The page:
Chris Chang of Nomura Securities has issued a note to investors claiming that Sony may be running behind schedule in terms of supplying Apple with dual-lens camera modules for the next-generation 5.5-inch iPhone, which rumors suggest may be called the iPhone 7 Plus or iPhone Pro.
We think Sony may not be able to deliver its full share of dual cameras to Apple due to: (1) lower-than-expected yield, and (2) damage to its production facility from the April earthquake in Kumamoto.
Chang believes that Apple will instead turn to LG as its primary supplier of dual-lens camera modules for the larger-sized iPhone expected to launch in September.
Both investment bank Nomura Securities and research firm Citi Research believe all 5.5-inch iPhones will be equipped with dual-lens camera modules, rather than just one model, echoing comments made by KGI Securities analyst Ming-Chi Kuo earlier this month.
Kuo previously said that Apple had two 5.5-inch versions of the iPhone 7 Plus in development, including one with a single iSight rear-facing camera and another boasting a dual-lens camera module, but he has since recanted. Meanwhile, the 4.7-inch iPhone 7 is widely expected to retain a single-lens camera.
Nomura Securities also believes that Apple will include optical image stabilization (OIS) on both the 4.7-inch and 5.5-inch iPhone, whereas the feature has been exclusive to the larger iPhone 6 Plus andiPhone 6s Plus over the past two generations.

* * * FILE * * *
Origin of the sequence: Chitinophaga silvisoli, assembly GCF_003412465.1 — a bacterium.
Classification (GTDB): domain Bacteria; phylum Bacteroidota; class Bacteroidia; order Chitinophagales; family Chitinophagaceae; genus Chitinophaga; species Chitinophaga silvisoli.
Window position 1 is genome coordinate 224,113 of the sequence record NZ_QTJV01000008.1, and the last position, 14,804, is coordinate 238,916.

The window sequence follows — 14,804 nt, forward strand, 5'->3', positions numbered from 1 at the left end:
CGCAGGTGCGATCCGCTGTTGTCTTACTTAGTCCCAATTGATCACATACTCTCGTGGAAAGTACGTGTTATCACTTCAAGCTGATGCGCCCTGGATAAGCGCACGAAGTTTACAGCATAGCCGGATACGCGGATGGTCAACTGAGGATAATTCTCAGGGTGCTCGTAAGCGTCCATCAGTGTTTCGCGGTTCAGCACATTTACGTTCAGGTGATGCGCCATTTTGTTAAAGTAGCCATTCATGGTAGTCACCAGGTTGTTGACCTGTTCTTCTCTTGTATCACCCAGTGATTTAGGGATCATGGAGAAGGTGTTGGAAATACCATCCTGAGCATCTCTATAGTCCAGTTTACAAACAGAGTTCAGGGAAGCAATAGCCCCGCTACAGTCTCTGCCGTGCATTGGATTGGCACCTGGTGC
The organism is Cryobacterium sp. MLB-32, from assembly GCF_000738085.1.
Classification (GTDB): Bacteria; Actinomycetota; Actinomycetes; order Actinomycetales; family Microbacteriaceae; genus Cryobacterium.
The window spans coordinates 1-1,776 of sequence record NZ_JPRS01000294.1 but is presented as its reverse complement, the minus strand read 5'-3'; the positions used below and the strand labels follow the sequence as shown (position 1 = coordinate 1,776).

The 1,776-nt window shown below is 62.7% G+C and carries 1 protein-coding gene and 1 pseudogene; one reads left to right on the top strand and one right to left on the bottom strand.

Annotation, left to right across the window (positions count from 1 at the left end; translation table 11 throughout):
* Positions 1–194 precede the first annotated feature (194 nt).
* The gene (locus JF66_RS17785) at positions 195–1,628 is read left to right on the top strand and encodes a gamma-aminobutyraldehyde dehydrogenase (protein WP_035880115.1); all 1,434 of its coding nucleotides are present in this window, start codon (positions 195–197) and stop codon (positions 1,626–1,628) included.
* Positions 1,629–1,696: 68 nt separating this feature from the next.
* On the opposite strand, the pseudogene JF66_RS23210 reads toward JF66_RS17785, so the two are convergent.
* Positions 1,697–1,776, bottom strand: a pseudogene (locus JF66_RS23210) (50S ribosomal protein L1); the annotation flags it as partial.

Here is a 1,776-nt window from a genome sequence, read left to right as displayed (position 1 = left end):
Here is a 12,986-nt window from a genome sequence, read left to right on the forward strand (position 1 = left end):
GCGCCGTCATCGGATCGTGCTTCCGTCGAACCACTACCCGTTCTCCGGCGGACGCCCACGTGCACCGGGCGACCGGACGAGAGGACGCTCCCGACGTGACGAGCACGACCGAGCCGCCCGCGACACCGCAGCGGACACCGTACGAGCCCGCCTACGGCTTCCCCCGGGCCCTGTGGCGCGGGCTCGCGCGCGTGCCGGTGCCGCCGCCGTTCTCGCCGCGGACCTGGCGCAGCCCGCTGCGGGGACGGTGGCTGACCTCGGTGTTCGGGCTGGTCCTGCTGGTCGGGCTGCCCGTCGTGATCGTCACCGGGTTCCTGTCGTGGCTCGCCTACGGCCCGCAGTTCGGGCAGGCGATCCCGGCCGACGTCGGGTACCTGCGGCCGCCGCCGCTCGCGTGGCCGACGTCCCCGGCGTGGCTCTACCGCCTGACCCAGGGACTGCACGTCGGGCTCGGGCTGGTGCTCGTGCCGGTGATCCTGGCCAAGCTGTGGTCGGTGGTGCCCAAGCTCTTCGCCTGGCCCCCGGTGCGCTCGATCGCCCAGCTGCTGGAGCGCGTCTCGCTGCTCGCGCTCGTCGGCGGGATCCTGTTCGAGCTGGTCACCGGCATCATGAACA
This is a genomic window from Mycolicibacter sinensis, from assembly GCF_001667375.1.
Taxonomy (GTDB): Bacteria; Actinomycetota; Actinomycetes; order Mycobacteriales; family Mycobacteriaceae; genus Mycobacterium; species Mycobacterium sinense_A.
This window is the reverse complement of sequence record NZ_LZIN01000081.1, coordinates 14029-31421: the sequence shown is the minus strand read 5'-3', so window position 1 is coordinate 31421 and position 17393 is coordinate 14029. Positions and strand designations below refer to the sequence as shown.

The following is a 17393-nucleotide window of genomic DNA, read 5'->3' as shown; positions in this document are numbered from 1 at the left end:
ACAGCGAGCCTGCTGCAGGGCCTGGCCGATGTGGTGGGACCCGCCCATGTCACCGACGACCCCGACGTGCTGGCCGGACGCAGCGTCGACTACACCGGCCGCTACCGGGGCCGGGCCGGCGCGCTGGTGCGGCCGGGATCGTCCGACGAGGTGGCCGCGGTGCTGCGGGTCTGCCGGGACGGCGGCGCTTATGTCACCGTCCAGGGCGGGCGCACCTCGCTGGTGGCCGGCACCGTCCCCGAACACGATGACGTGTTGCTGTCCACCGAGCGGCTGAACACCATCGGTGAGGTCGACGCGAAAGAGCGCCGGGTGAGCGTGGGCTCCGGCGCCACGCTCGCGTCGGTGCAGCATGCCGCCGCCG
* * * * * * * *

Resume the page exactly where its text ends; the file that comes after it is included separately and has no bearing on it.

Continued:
Leaked images, components, and renders potentially offer a first look at Apple's dual-lens camera system, but rumors have been conflicting about the exact design.
The switch to dual-lens camera modules has been linked to Apple's acquisition of LinX Technology, which could lead to "DSLR-quality" photos on iPhones. LinX's multi-aperture cameras are also smaller sized than single-aperture cameras, meaning the iPhone 7 Plus could have a slightly less protruding camera lens.
LinX camera modules offer a number of other benefits, including 3D depth mapping, better color accuracy and uniformity, ultra HDR, low noise levels, higher resolution, low costs, zero shutter lag, and a compact design that allows for edge-to-edge displays. A recent video demo provides a good overview of dual-camera technology.
Apple recently patented a dual-camera system consisting of one standard wide-angle lens, similar to what is found in the latest iPhones, and a second telephoto lens capable of capturing zoomed-in video and photos. In a recent video, we visualized what the interface could look like on future iOS devices